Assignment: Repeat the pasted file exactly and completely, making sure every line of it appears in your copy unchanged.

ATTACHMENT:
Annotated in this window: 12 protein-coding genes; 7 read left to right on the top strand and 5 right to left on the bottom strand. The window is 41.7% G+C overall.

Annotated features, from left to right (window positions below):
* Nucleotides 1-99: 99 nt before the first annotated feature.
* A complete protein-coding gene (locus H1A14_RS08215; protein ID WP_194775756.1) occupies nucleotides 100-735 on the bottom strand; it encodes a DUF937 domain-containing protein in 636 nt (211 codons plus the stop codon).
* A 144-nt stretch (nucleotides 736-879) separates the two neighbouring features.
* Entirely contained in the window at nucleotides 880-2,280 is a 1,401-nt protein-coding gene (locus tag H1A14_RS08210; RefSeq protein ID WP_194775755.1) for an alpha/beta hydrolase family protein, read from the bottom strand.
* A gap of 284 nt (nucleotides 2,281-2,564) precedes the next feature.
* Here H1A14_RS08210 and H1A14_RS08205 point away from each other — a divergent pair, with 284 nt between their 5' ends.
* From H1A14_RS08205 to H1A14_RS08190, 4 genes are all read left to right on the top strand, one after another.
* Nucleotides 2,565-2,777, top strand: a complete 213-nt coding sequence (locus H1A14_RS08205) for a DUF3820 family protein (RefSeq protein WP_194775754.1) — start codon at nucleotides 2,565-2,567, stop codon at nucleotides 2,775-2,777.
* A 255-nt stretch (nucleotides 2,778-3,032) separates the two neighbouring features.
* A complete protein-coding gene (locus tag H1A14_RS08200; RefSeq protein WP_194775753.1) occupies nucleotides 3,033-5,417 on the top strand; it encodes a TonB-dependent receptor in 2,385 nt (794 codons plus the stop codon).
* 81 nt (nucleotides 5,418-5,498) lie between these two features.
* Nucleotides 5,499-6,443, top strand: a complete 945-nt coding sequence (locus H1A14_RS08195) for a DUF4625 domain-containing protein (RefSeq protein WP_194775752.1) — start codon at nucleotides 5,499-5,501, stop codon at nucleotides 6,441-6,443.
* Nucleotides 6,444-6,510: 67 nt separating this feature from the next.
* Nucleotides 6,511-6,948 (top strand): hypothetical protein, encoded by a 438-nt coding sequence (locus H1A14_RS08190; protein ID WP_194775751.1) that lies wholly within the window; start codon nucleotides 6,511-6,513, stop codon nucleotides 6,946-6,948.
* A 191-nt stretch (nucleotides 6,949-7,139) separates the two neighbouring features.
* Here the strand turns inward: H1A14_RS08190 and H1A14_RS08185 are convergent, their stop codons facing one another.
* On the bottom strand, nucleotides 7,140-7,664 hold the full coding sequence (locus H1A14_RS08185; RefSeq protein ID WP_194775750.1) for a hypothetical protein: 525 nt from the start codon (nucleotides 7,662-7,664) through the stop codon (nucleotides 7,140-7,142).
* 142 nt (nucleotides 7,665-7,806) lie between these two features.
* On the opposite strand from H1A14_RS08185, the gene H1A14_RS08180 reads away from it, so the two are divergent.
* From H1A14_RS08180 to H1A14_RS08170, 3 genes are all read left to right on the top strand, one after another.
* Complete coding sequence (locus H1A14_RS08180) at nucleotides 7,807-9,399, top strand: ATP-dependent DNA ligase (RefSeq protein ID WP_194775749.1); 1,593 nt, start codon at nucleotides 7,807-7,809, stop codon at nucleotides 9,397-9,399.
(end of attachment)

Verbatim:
Annotated in this window: 12 protein-coding genes; 7 read left to right on the top strand and 5 right to left on the bottom strand. The window is 41.7% G+C overall.

Annotated features, from left to right (window positions below):
* Nucleotides 1-99: 99 nt before the first annotated feature.
* A complete protein-coding gene (locus H1A14_RS08215; protein ID WP_194775756.1) occupies nucleotides 100-735 on the bottom strand; it encodes a DUF937 domain-containing protein in 636 nt (211 codons plus the stop codon).
* A 144-nt stretch (nucleotides 736-879) separates the two neighbouring features.
* Entirely contained in the window at nucleotides 880-2,280 is a 1,401-nt protein-coding gene (locus tag H1A14_RS08210; RefSeq protein ID WP_194775755.1) for an alpha/beta hydrolase family protein, read from the bottom strand.
* A gap of 284 nt (nucleotides 2,281-2,564) precedes the next feature.
* Here H1A14_RS08210 and H1A14_RS08205 point away from each other — a divergent pair, with 284 nt between their 5' ends.
* From H1A14_RS08205 to H1A14_RS08190, 4 genes are all read left to right on the top strand, one after another.
* Nucleotides 2,565-2,777, top strand: a complete 213-nt coding sequence (locus H1A14_RS08205) for a DUF3820 family protein (RefSeq protein WP_194775754.1) — start codon at nucleotides 2,565-2,567, stop codon at nucleotides 2,775-2,777.
* A 255-nt stretch (nucleotides 2,778-3,032) separates the two neighbouring features.
* A complete protein-coding gene (locus tag H1A14_RS08200; RefSeq protein WP_194775753.1) occupies nucleotides 3,033-5,417 on the top strand; it encodes a TonB-dependent receptor in 2,385 nt (794 codons plus the stop codon).
* 81 nt (nucleotides 5,418-5,498) lie between these two features.
* Nucleotides 5,499-6,443, top strand: a complete 945-nt coding sequence (locus H1A14_RS08195) for a DUF4625 domain-containing protein (RefSeq protein WP_194775752.1) — start codon at nucleotides 5,499-5,501, stop codon at nucleotides 6,441-6,443.
* Nucleotides 6,444-6,510: 67 nt separating this feature from the next.
* Nucleotides 6,511-6,948 (top strand): hypothetical protein, encoded by a 438-nt coding sequence (locus H1A14_RS08190; protein ID WP_194775751.1) that lies wholly within the window; start codon nucleotides 6,511-6,513, stop codon nucleotides 6,946-6,948.
* A 191-nt stretch (nucleotides 6,949-7,139) separates the two neighbouring features.
* Here the strand turns inward: H1A14_RS08190 and H1A14_RS08185 are convergent, their stop codons facing one another.
* On the bottom strand, nucleotides 7,140-7,664 hold the full coding sequence (locus H1A14_RS08185; RefSeq protein ID WP_194775750.1) for a hypothetical protein: 525 nt from the start codon (nucleotides 7,662-7,664) through the stop codon (nucleotides 7,140-7,142).
* 142 nt (nucleotides 7,665-7,806) lie between these two features.
* On the opposite strand from H1A14_RS08185, the gene H1A14_RS08180 reads away from it, so the two are divergent.
* From H1A14_RS08180 to H1A14_RS08170, 3 genes are all read left to right on the top strand, one after another.
* Complete coding sequence (locus H1A14_RS08180) at nucleotides 7,807-9,399, top strand: ATP-dependent DNA ligase (RefSeq protein ID WP_194775749.1); 1,593 nt, start codon at nucleotides 7,807-7,809, stop codon at nucleotides 9,397-9,399.